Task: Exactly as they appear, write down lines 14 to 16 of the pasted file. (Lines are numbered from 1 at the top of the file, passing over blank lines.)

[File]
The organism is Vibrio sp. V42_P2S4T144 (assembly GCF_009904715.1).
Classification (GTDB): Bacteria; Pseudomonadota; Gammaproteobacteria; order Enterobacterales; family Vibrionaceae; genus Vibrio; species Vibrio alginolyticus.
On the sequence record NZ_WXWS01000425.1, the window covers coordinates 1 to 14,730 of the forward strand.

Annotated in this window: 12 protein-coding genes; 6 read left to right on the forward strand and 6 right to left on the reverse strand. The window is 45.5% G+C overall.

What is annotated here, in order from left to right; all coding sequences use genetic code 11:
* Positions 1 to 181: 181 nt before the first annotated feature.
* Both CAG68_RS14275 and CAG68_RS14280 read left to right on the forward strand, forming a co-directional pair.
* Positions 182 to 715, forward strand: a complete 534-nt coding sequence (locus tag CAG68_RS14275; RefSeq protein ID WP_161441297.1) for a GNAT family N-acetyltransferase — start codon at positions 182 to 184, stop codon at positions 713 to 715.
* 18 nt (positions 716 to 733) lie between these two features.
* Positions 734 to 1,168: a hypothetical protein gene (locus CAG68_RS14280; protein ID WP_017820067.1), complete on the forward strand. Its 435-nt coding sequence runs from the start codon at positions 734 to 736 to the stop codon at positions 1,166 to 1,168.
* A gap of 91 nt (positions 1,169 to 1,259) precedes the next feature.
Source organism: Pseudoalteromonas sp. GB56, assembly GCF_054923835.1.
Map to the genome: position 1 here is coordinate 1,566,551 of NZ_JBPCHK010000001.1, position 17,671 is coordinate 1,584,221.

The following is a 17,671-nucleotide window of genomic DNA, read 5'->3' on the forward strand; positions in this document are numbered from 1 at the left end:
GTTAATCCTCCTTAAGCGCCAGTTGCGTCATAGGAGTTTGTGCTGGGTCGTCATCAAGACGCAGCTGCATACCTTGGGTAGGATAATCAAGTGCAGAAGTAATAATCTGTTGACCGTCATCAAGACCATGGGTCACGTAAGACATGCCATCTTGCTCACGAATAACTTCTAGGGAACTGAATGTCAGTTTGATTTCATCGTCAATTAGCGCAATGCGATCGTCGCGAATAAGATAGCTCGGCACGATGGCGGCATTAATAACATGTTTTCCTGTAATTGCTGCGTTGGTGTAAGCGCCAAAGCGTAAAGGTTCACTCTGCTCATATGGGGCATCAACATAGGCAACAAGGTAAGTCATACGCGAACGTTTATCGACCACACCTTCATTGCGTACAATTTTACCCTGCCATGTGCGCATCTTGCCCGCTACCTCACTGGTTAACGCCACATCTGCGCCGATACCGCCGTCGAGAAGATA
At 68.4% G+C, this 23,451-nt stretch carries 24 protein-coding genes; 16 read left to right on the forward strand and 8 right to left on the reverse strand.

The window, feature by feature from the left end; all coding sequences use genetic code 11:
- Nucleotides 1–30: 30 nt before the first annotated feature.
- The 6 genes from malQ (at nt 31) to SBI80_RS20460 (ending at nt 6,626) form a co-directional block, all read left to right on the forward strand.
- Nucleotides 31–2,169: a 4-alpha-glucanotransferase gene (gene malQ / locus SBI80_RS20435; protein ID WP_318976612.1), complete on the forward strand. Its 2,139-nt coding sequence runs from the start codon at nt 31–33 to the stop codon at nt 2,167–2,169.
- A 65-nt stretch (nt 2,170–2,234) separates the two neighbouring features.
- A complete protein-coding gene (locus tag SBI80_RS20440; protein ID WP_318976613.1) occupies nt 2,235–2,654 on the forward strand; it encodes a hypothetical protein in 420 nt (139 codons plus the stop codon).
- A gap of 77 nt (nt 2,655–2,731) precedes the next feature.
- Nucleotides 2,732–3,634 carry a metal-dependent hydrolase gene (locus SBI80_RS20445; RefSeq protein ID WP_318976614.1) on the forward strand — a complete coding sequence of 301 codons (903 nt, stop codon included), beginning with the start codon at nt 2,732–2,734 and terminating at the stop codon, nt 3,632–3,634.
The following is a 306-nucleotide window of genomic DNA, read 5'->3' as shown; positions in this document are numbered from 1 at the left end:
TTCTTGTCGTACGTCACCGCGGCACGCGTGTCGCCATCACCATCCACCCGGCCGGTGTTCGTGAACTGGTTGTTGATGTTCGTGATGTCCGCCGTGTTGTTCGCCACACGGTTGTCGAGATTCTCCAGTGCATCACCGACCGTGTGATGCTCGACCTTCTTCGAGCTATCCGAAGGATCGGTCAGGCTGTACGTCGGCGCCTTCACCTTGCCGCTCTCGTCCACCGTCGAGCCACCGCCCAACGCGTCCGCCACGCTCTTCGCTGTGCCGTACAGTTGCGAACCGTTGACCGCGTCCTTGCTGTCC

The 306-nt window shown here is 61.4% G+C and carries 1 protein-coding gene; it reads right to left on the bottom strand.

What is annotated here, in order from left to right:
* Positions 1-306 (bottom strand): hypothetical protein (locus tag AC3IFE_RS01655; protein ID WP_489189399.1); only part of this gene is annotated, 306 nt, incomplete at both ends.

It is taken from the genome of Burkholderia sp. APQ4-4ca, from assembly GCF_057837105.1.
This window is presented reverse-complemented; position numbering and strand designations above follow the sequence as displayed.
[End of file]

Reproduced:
The following is a 17,671-nucleotide window of genomic DNA, read 5'->3' on the forward strand; positions in this document are numbered from 1 at the left end:
GTTAATCCTCCTTAAGCGCCAGTTGCGTCATAGGAGTTTGTGCTGGGTCGTCATCAAGACGCAGCTGCATACCTTGGGTAGGATAATCAAGTGCAGAAGTAATAATCTGTTGACCGTCATCAAGACCATGGGTCACGTAAGACATGCCATCTTGCTCACGAATAACTTCTAGGGAACTGAATGTCAGTTTGATTTCATCGTCAATTAGCGCAATGCGATCGTCGCGAATAAGATAGCTCGGCACGATGGCGGCATTAATAACATGTTTTCCTGTAATTGCTGCGTTGGTGTAAGCGCCAAAGCGTAAAGGTTCACTCTGCTCATATGGGGCATCAACATAGGCAACAAGGTAAGTCATACGCGAACGTTTATCGACCACACCTTCATTGCGTACAATTTTACCCTGCCATGTGCGCATCTTGCCCGCTACCTCACTGGTTAACGCCACATCTGCGCCGATACCGCCGTCGAGAAGATA
At 68.4% G+C, this 23,451-nt stretch carries 24 protein-coding genes; 16 read left to right on the forward strand and 8 right to left on the reverse strand.